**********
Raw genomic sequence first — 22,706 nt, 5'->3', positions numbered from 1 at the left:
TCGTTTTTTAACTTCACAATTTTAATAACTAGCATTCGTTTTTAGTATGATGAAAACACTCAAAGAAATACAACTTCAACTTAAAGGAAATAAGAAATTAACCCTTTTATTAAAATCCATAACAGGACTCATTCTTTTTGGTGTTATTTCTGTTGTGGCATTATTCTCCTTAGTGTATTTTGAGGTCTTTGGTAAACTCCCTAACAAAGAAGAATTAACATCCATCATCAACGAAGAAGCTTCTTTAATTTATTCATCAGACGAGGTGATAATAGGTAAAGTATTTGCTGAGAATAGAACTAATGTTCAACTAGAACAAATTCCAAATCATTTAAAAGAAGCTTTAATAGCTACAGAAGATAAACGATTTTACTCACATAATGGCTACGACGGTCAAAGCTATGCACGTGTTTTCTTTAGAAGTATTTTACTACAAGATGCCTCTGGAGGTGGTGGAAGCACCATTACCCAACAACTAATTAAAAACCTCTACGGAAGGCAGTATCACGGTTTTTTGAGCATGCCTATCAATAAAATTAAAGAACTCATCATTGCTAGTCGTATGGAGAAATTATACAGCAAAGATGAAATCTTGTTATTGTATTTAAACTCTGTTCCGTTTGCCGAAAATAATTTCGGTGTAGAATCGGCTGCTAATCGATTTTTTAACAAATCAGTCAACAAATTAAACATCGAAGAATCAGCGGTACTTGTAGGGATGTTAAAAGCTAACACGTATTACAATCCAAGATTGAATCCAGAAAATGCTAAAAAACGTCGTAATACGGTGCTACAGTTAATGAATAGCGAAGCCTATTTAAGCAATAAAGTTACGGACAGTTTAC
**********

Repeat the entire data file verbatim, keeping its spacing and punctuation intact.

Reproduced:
Raw genomic sequence first — 22,706 nt, 5'->3', positions numbered from 1 at the left:
TCGTTTTTTAACTTCACAATTTTAATAACTAGCATTCGTTTTTAGTATGATGAAAACACTCAAAGAAATACAACTTCAACTTAAAGGAAATAAGAAATTAACCCTTTTATTAAAATCCATAACAGGACTCATTCTTTTTGGTGTTATTTCTGTTGTGGCATTATTCTCCTTAGTGTATTTTGAGGTCTTTGGTAAACTCCCTAACAAAGAAGAATTAACATCCATCATCAACGAAGAAGCTTCTTTAATTTATTCATCAGACGAGGTGATAATAGGTAAAGTATTTGCTGAGAATAGAACTAATGTTCAACTAGAACAAATTCCAAATCATTTAAAAGAAGCTTTAATAGCTACAGAAGATAAACGATTTTACTCACATAATGGCTACGACGGTCAAAGCTATGCACGTGTTTTCTTTAGAAGTATTTTACTACAAGATGCCTCTGGAGGTGGTGGAAGCACCATTACCCAACAACTAATTAAAAACCTCTACGGAAGGCAGTATCACGGTTTTTTGAGCATGCCTATCAATAAAATTAAAGAACTCATCATTGCTAGTCGTATGGAGAAATTATACAGCAAAGATGAAATCTTGTTATTGTATTTAAACTCTGTTCCGTTTGCCGAAAATAATTTCGGTGTAGAATCGGCTGCTAATCGATTTTTTAACAAATCAGTCAACAAATTAAACATCGAAGAATCAGCGGTACTTGTAGGGATGTTAAAAGCTAACACGTATTACAATCCAAGATTGAATCCAGAAAATGCTAAAAAACGTCGTAATACGGTGCTACAGTTAATGAATAGCGAAGCCTATTTAAGCAATAAAGTTACGGACAGTTTAC